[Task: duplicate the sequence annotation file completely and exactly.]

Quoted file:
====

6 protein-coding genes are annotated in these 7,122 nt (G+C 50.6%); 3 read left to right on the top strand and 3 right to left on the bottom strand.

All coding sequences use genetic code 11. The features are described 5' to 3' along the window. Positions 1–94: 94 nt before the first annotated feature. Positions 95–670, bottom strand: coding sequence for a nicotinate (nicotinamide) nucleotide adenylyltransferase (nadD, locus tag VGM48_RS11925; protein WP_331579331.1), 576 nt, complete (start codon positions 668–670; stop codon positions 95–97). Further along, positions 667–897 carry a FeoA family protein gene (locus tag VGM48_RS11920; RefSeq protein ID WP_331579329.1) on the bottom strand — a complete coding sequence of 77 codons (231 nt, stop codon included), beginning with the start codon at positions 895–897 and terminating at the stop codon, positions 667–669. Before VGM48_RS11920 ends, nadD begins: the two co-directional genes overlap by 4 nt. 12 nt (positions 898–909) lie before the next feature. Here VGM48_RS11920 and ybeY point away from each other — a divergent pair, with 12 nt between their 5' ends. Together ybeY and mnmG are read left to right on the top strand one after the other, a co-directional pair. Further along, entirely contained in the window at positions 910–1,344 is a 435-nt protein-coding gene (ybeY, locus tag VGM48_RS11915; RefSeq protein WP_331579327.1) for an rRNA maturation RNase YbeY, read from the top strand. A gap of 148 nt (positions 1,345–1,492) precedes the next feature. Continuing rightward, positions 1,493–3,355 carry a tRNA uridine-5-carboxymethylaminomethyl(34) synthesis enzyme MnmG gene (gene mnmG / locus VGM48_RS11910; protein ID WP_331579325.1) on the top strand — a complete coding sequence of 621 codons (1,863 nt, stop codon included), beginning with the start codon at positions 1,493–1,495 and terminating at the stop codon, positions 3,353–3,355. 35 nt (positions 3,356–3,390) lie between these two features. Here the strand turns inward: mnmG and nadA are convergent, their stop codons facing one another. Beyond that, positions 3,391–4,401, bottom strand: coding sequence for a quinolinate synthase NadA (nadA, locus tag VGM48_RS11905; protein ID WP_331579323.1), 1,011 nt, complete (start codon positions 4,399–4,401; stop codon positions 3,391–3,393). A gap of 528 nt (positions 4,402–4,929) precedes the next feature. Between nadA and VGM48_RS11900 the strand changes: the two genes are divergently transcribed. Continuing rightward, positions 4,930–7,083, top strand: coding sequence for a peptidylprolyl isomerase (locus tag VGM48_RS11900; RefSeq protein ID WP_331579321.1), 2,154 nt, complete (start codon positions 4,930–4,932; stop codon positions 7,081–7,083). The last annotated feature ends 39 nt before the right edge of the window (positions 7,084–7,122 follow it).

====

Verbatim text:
6 protein-coding genes are annotated in these 7,122 nt (G+C 50.6%); 3 read left to right on the top strand and 3 right to left on the bottom strand.

All coding sequences use genetic code 11. The features are described 5' to 3' along the window. Positions 1–94: 94 nt before the first annotated feature. Positions 95–670, bottom strand: coding sequence for a nicotinate (nicotinamide) nucleotide adenylyltransferase (nadD, locus tag VGM48_RS11925; protein WP_331579331.1), 576 nt, complete (start codon positions 668–670; stop codon positions 95–97). Further along, positions 667–897 carry a FeoA family protein gene (locus tag VGM48_RS11920; RefSeq protein ID WP_331579329.1) on the bottom strand — a complete coding sequence of 77 codons (231 nt, stop codon included), beginning with the start codon at positions 895–897 and terminating at the stop codon, positions 667–669. Before VGM48_RS11920 ends, nadD begins: the two co-directional genes overlap by 4 nt. 12 nt (positions 898–909) lie before the next feature. Here VGM48_RS11920 and ybeY point away from each other — a divergent pair, with 12 nt between their 5' ends. Together ybeY and mnmG are read left to right on the top strand one after the other, a co-directional pair. Further along, entirely contained in the window at positions 910–1,344 is a 435-nt protein-coding gene (ybeY, locus tag VGM48_RS11915; RefSeq protein WP_331579327.1) for an rRNA maturation RNase YbeY, read from the top strand. A gap of 148 nt (positions 1,345–1,492) precedes the next feature. Continuing rightward, positions 1,493–3,355 carry a tRNA uridine-5-carboxymethylaminomethyl(34) synthesis enzyme MnmG gene (gene mnmG / locus VGM48_RS11910; protein ID WP_331579325.1) on the top strand — a complete coding sequence of 621 codons (1,863 nt, stop codon included), beginning with the start codon at positions 1,493–1,495 and terminating at the stop codon, positions 3,353–3,355. 35 nt (positions 3,356–3,390) lie between these two features. Here the strand turns inward: mnmG and nadA are convergent, their stop codons facing one another. Beyond that, positions 3,391–4,401, bottom strand: coding sequence for a quinolinate synthase NadA (nadA, locus tag VGM48_RS11905; protein ID WP_331579323.1), 1,011 nt, complete (start codon positions 4,399–4,401; stop codon positions 3,391–3,393). A gap of 528 nt (positions 4,402–4,929) precedes the next feature. Between nadA and VGM48_RS11900 the strand changes: the two genes are divergently transcribed. Continuing rightward, positions 4,930–7,083, top strand: coding sequence for a peptidylprolyl isomerase (locus tag VGM48_RS11900; RefSeq protein ID WP_331579321.1), 2,154 nt, complete (start codon positions 4,930–4,932; stop codon positions 7,081–7,083). The last annotated feature ends 39 nt before the right edge of the window (positions 7,084–7,122 follow it).